May 31, 2011

Spain Vignettes: La leyenda del tiempo

May 4, 2011. Granada.

We reached Granada in the morning, after an uncomfortable overnight train journey. It was quite chilly. We eat croissants, donuts and gulp down coffee at the cafe inside the station. My journal tells us the best way to get to the hostel is by bus. I ask the information centre for directions to the bus stand. ‘Derecha’ he says, at the intersection a few blocks from the train station. It was easy enough to find. The bus stop had an electronic information board letting us know when the next bus would arrive and which direction the bus would be traveling in, quite a novel experience, at least for Neeto and me.

At Oasis Backpackers, we were told we would have to wait until noon to check in to our rooms, about two hours away. We had breakfast, and while Attu and Neeto played games on Neeto’s iPhone, I checked my email. Seven minutes to 11, a guy at one of the computers turns around and asks if we are interested in joining his walking tour. Attu and I were tempted to go, but we weren’t sure if we would be ready at such short notice. The guide said he would wait a few minutes for us. Neeto came by, and said we should try to go. We all jumped and tried to get ready. The less said about my appearance that morning, the better.

On to more important things. We started off with a short history lesson. Our tour guide’s name is Aric. He makes us introduce ourselves, tells us that the stereotype of Spain that we have – olive skin and dark eyes, is actually not true. Spaniards have angular faces, with fair hair and light eyes. The Arabs came to Spain and ruled until the 14th century, when Ferdinand and Isabel, though cousins, decided to get married and combine forces. I think they belonged to the Castile and Leon provinces. The combined might let them take on the Arab rulers, and Granada was the last Arab-ruled place to fall. Then Ferdinand and Isabel saw how beautiful and majestic the construction of Alhambra was, and moved in there. Before the Arabs, the Visigoths ruled.

Aric said the Arabs were not a majority, and yet they were able to rule for a long time because they treated their people well, and their habits kept them disease-free. Habits and customs, like common baths, ensured everyone could live with good hygiene while the rest of Europe fell to epidemics like the plague. The common baths were called Hammams. The streets are narrow in Granada, with doorways kept small. Not because the Muslims were short, but to kill intruding armies because short doorways and narrow streets are hard to storm through. The Albayzin, is a world heritage site, and any new construction in this area must look like the old. There are very few power lines that run through this area. It is as if time has stood still.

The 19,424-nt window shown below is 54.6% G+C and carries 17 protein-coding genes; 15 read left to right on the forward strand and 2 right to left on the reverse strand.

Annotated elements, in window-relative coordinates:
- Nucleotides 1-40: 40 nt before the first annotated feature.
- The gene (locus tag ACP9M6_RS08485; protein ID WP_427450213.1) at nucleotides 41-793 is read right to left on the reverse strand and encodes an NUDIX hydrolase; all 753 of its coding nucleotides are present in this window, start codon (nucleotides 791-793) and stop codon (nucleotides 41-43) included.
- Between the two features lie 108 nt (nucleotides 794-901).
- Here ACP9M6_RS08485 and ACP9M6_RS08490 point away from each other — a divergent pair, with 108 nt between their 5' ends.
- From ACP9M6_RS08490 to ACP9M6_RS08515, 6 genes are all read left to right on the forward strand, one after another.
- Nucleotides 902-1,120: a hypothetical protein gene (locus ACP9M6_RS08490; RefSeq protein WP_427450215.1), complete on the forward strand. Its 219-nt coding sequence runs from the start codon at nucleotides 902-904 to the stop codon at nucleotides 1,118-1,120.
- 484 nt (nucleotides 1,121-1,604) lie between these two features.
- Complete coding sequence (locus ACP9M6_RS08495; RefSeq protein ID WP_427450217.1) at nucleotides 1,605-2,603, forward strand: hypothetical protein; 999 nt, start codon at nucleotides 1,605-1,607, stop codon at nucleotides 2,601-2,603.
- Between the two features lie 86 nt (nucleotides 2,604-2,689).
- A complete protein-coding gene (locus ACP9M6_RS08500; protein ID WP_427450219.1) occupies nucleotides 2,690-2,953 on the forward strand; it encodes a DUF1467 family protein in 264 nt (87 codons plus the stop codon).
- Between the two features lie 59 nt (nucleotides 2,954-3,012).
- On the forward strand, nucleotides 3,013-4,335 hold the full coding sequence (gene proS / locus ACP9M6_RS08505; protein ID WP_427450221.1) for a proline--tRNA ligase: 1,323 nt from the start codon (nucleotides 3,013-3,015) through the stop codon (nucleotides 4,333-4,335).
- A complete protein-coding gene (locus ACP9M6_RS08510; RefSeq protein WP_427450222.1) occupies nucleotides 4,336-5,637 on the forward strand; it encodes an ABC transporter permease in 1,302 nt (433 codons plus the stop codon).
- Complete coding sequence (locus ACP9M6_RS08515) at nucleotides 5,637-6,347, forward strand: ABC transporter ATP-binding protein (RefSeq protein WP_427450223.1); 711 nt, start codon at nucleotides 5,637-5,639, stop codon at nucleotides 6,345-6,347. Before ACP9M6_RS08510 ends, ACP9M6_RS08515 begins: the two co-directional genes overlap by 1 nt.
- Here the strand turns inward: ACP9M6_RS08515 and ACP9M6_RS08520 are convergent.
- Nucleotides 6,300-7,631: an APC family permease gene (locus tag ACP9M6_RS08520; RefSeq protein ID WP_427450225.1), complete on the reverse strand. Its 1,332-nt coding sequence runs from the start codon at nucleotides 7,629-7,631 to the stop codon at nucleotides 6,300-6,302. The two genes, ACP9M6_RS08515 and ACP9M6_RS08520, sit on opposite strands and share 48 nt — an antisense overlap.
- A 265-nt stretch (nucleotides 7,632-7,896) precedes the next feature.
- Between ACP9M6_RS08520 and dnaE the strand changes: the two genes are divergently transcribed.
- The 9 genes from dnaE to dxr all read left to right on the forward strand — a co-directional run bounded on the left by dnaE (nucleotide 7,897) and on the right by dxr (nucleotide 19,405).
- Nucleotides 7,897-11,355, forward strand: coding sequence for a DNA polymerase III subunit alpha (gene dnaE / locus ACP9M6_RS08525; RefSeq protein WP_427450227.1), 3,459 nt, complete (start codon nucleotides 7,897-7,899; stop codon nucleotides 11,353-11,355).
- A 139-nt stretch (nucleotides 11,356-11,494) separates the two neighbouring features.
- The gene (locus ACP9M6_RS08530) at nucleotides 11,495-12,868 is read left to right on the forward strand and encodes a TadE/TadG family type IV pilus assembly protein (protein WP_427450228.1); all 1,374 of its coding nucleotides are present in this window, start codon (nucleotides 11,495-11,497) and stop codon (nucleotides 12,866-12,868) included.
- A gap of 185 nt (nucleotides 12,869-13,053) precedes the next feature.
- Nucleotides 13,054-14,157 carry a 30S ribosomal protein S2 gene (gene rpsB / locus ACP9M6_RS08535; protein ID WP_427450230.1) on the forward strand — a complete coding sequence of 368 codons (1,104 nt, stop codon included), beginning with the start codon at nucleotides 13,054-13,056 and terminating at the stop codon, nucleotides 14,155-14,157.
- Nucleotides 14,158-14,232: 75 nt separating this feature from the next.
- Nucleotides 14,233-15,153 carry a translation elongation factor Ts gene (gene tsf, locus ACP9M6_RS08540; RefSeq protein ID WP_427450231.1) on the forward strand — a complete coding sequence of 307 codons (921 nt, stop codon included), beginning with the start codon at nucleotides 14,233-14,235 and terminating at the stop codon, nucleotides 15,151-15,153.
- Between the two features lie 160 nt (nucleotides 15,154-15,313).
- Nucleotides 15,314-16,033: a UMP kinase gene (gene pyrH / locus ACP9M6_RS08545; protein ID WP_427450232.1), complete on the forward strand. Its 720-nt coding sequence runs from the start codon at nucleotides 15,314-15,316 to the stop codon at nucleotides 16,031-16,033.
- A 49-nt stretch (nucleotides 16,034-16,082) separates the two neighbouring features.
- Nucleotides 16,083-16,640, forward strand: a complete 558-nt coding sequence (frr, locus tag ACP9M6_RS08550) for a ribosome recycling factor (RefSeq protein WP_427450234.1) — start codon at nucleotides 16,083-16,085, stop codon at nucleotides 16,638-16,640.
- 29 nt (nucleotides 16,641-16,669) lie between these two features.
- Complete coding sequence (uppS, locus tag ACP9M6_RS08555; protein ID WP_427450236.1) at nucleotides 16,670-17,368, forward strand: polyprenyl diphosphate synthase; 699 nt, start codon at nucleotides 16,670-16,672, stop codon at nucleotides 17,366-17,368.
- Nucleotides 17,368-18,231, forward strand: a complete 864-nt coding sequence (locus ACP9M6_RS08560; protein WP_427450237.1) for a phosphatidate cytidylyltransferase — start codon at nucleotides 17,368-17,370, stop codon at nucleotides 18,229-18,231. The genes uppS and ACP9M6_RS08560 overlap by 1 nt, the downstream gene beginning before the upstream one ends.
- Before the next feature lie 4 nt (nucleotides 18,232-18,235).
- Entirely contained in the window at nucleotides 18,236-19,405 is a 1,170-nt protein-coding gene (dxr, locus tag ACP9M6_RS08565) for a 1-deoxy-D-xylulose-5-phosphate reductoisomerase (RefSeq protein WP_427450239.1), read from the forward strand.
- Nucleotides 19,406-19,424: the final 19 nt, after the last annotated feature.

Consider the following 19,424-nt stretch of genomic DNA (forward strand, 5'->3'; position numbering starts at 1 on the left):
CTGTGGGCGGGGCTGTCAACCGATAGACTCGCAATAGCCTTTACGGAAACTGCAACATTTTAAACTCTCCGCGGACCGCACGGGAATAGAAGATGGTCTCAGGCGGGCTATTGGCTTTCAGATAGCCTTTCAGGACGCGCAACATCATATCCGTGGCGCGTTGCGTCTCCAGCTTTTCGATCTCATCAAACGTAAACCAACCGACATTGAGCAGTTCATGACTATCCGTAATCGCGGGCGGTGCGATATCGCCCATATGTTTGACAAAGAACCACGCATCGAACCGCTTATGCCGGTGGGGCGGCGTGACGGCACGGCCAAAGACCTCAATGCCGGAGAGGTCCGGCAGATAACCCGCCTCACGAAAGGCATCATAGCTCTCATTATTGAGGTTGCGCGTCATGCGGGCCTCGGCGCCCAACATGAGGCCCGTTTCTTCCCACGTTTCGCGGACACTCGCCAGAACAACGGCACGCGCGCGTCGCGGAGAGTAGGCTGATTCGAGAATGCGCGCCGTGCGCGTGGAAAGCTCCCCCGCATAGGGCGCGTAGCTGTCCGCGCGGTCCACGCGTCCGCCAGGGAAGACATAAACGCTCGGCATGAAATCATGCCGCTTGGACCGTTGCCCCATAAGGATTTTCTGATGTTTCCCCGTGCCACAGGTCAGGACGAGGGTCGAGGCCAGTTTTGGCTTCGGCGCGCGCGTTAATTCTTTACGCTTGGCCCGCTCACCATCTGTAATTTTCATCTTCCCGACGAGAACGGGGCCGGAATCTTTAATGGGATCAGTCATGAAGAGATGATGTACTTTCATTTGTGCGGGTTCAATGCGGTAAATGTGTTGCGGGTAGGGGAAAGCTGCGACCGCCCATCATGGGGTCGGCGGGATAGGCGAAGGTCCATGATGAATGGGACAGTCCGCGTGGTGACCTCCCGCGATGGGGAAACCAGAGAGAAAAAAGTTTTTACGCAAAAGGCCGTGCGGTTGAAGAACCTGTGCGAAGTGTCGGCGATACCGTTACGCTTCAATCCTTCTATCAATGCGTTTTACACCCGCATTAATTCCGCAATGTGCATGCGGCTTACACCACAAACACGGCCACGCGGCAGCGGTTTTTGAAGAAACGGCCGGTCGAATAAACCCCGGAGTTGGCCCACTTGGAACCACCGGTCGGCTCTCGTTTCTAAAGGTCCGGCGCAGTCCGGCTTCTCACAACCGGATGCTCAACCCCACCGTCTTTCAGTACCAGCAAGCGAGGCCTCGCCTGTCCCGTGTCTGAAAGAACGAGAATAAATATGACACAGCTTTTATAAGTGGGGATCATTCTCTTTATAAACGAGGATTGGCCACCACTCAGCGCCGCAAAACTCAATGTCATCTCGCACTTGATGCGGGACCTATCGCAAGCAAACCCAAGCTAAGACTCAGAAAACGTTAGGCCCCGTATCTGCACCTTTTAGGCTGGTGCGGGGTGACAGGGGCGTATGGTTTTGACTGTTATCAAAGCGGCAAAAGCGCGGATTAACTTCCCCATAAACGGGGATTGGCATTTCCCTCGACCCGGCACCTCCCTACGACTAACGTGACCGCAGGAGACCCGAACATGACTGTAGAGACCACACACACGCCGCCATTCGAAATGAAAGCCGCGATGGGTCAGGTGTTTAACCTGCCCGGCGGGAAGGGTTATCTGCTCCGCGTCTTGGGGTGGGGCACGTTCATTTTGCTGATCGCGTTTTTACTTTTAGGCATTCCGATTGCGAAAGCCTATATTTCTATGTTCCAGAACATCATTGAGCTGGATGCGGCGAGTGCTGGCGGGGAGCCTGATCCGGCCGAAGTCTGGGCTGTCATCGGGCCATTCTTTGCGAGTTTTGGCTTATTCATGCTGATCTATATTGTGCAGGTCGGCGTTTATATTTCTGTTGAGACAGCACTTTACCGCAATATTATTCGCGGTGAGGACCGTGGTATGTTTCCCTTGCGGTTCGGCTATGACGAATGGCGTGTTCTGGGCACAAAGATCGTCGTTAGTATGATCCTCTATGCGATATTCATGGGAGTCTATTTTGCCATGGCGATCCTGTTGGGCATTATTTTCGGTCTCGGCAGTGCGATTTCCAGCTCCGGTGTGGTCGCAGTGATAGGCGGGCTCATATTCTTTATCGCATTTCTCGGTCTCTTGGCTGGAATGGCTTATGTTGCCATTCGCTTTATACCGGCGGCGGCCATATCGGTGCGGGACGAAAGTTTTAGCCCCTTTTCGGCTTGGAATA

Anyway, after the Arab rule ended, their new Christian monarchs were not so tolerant and issued a decree that everyone had to surrender their money and convert to Christianity if they liked to keep their heads on their shoulders. So the Jews and Arabs were assimilated into Spanish society. And with the new found Arab-wealth, Ferdinand and Isabel financed a great many expeditions, including those of a certain Christopher Columbus. Aric said the Arabs took upon Christian symbols as their last names (Cruz, Banderas etc), while Jews took upon last names like Flores. He says it is easy to tell who descended from Arabs, from their last names and of course, skin tone.

We go through some parts of Albayzin, including an ancient Hammam, which consists of three sections: a sauna, a water pool to take a bath followed by a massage area so one can get scrubbed down. There are several new Hammams which are modeled just like the ancient ones so you can get the experience, the only difference being that the new ones are unisex.

“We are walking through the Jewish area of old, how can you tell?” asks Aric.
“The Star of David” I say, pointing to the ground, where black stones make a star against a background of white.

The sun has come out by now, and we can tell its going to be a very warm day. We walk to the University of Granada, from where Aric points out the Alhambra nestled in the mountain across. He says the Sierra Nevada has many caves, where gypsies used to live before. Now, hippies live there. Apparently the Arabs brought the art of farming and other inventions to the European world. They brought their engineering skills and built aqua-ducts bringing fresh water from the Sierra Nevada to the city of Granada. He talks about how they invented the number zero.

Hearing that, Philip, from the UK, sitting next to me, turns and asks quietly, “didn’t Indians invent zero?”

“Yes” I whisper back, but don’t correct Aric, who then adds that the Arabs invented the art of surgery.

Upon which, Neeto, Attu and I look at each other, thinking “well that’s not true either”.

What is true is that the Arabs assimilated a lot of knowledge in the regions they conquered and spread their knowledge to Europe.